What Happens To My Recycling?
What Happens to Your Recycled Trash?
Did you ever wonder what happens to the stuff you put out on your curb for recycling? It may surprise you the very long journey most recycled items take and the transformation they go through. All sorts of items can be turned into other useable items once they are recycled. At its core, the term “recycle” means to remake something into another useful product. The reason recycling is so good is that it reduces the number of items going into landfills, keeps harmful plastics out of the waterways, and promotes a greener environment for us all. Here’s the journey your recycled trash takes on a weekly basis.
Collecting Recycled Items and Bringing Them to the Recycling Plant
The first step is to get your bottles, cans, paper, yard clippings, and other items to a recycling plant. (What items you can recycle depends on what your town or city allows.) A truck comes and picks up your stuff and drops it, along with many other items, at a special building that does recycling.
Depending on where you are, the plant may handle mountains of recycling. A very large plant in Brooklyn, New York, collects 800 tons of recycling every day!
Sorting Recycled Items at the Plant
After the trucks drop off your items at the plant, they get put onto a conveyor belt. At some plants, workers sort the materials by hand. They separate out different colored papers and remove items that people put in their bins that can’t be recycled.
At the large plant in Brooklyn, the process is mostly automated. This plant has 2.5 miles of conveyor belts, high-tech machinery, cameras, and magnets that pull out different types of materials. At this plant, there are 14 different types of items, including different types of plastics.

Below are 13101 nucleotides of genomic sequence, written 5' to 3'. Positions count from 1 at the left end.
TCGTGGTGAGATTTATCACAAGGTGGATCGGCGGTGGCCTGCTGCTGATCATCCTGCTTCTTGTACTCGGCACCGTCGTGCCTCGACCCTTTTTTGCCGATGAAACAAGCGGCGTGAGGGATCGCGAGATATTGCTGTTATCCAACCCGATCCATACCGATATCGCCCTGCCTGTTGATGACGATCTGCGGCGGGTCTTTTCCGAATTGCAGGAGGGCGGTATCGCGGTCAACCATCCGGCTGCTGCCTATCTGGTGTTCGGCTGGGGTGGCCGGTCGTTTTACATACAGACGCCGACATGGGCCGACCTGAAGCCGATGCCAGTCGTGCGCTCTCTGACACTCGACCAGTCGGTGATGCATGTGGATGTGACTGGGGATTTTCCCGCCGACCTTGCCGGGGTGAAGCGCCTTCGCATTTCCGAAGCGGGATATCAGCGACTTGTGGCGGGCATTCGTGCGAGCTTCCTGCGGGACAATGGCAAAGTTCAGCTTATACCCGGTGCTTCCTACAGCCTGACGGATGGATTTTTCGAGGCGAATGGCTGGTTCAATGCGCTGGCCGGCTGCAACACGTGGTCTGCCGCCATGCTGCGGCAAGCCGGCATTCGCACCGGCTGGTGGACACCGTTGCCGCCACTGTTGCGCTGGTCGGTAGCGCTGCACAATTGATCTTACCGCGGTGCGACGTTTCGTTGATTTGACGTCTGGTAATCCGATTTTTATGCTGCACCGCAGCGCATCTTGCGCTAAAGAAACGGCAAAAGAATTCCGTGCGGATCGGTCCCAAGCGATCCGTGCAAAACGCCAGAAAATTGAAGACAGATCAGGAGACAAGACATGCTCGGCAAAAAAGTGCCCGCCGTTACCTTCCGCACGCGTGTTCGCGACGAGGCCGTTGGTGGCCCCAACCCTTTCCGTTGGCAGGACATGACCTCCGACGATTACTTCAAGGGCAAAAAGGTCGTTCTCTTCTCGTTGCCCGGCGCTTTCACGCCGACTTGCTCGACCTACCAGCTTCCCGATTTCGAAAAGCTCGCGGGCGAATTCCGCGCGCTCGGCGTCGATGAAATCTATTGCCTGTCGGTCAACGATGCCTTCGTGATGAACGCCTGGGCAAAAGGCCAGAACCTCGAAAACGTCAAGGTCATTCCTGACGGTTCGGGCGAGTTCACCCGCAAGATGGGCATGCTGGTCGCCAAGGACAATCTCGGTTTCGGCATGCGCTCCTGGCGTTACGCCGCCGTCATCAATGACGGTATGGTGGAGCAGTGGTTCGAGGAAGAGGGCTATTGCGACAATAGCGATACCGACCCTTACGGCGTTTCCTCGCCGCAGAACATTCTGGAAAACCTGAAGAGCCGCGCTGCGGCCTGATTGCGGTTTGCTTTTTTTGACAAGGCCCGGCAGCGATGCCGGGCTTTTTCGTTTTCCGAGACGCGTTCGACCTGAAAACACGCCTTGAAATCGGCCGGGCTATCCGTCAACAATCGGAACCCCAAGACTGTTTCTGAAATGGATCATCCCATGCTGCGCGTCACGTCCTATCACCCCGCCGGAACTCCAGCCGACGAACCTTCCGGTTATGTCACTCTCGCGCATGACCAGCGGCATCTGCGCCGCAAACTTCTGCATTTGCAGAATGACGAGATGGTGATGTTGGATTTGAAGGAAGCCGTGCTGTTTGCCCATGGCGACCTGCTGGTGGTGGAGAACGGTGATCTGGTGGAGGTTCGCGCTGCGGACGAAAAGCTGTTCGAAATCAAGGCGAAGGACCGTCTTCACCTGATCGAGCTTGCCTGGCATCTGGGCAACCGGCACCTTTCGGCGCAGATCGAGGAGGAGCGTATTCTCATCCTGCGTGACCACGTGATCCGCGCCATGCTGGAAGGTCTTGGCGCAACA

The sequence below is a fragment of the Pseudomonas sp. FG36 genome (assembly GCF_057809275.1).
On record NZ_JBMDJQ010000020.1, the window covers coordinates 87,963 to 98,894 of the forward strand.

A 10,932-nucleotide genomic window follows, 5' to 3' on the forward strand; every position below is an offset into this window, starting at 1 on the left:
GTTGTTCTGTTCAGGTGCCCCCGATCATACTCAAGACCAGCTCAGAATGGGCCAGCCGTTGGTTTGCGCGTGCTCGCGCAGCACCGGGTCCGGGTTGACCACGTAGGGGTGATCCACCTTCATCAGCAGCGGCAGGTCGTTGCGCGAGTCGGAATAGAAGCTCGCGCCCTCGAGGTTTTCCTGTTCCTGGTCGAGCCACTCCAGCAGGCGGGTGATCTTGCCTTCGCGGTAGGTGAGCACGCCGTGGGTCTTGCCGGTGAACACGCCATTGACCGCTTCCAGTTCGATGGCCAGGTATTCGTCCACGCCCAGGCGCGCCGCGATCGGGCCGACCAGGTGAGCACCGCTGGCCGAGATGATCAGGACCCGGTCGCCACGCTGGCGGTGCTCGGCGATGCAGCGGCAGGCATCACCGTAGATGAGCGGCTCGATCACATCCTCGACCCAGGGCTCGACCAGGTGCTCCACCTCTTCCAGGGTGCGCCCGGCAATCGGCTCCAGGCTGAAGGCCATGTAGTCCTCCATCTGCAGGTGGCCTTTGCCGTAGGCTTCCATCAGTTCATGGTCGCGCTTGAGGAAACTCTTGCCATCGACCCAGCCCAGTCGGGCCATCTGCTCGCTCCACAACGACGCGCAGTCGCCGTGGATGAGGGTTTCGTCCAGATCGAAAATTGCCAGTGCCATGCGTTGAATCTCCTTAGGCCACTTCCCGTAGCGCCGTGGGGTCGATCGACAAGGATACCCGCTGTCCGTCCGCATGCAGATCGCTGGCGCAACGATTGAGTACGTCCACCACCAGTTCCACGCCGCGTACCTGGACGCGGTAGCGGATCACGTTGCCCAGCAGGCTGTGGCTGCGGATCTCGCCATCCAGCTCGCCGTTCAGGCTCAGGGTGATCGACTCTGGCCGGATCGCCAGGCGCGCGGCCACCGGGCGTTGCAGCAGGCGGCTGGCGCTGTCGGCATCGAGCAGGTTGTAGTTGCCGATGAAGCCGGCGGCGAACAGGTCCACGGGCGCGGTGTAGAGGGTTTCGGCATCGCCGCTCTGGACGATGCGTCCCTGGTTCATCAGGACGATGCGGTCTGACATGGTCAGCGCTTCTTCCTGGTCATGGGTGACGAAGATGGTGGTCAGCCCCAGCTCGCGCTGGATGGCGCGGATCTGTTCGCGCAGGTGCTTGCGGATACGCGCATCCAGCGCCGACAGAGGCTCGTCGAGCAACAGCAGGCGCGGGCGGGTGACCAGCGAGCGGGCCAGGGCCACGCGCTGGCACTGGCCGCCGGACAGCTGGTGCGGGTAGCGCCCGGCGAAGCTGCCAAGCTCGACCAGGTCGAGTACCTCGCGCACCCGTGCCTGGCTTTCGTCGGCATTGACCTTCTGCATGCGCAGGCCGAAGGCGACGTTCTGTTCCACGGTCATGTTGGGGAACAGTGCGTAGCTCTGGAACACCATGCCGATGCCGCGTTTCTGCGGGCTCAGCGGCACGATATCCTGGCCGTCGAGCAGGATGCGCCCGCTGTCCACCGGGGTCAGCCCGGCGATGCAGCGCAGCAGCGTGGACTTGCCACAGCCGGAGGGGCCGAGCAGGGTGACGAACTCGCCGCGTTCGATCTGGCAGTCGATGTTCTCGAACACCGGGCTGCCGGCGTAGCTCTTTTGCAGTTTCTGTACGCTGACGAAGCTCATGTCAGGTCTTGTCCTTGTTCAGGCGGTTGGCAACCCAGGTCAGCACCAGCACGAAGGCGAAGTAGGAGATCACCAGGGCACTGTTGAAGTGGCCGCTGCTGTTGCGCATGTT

Processing the Recycled Items
After your items are sorted, they get crushed into big blocks called “bales.” These can weigh up to 1,500 pounds. The bales are sold to companies that clean and process the recycled materials to make new things.
It’s a Big Cycle
As we’ve seen, recycling is a step-by-step process. Say you finish drinking a bottle of water, and you put the plastic bottle in the bin. You take the bin to the curb, a truck picks it up, and it gets sorted on the assembly line at the plant. It gets collected along with hundreds of pounds of other similar plastics, compressed, and sent to a manufacturer who will clean it up and use it to make new bottles or some other product.
Maybe someday, you could be drinking from a bottle that contains plastic recycled from one of the bottles you put in the bin!
Why Use Recycled Materials?
It takes a lot more energy to use new materials than it does to use recycled ones. When a company uses a ton of recycled plastic, it saves 16 barrels of oil.
And that’s just plastic. Think of all the energy it must take to get aluminum out of the Earth to make cans for soda. When a company uses recycled aluminum instead, it can make 20 aluminum soda cans using the same amount of energy it would need to make just one can from newly mined aluminum.
How You Can Help
About 75% of the things that we throw away could be recycled. Remember to put recyclable items in the recycling bin, not in the trash. It does not take a lot of time to do.
At the same time, don’t throw regular garbage in the recycling bin. A lot of people do this, and it makes extra work for the people at the recycling plant. They must pick out all the non-recycling items before the recyclables get compressed into bins and sold to manufacturers. You can make their job easier by putting garbage, such as food, in the trash and not in the recycle bin.